Decomposition of plastic or rather the time taken for it is a major environmental headache. However the process has been accomplished in just under three months by a 16-year-old Waterloo Collegiate Institute student.
Daniel Burd, as part of a science fair project, figured out bacteria that break down the polymers in plastic bags - compounds that can last for over 1,000 years - in about three months.
For his revolutionary discovery, Burd mixed landfill dirt with yeast and tap water, then added ground plastic and let it stew.
He found that the plastic indeed decomposed more quickly than it would in nature, reports Wired News.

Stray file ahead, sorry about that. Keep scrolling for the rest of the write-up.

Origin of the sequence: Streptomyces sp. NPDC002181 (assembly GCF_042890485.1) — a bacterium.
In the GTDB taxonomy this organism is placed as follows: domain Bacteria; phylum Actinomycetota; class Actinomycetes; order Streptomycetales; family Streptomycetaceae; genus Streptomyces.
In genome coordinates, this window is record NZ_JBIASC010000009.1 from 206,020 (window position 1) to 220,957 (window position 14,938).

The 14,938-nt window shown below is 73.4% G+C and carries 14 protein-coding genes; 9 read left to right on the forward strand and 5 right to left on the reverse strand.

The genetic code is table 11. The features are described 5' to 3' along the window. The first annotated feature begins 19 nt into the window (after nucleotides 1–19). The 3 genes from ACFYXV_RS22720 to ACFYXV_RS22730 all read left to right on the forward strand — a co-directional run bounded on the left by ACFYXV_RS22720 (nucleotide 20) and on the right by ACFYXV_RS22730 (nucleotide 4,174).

After experimenting with different temperatures and configurations, Burd isolated the microbial munchers. One came from the bacterial genus Pseudomonas, and the other from the genus Sphingomonas.
Burd says that the process of polyethylene degradation developed in this project can be used on an industrial scale for biodegradation of plastic bags.
According to him, all that's needed is a fermenter, a growth medium and plastic, and the bacteria themselves provide most of the energy by producing heat as they eat.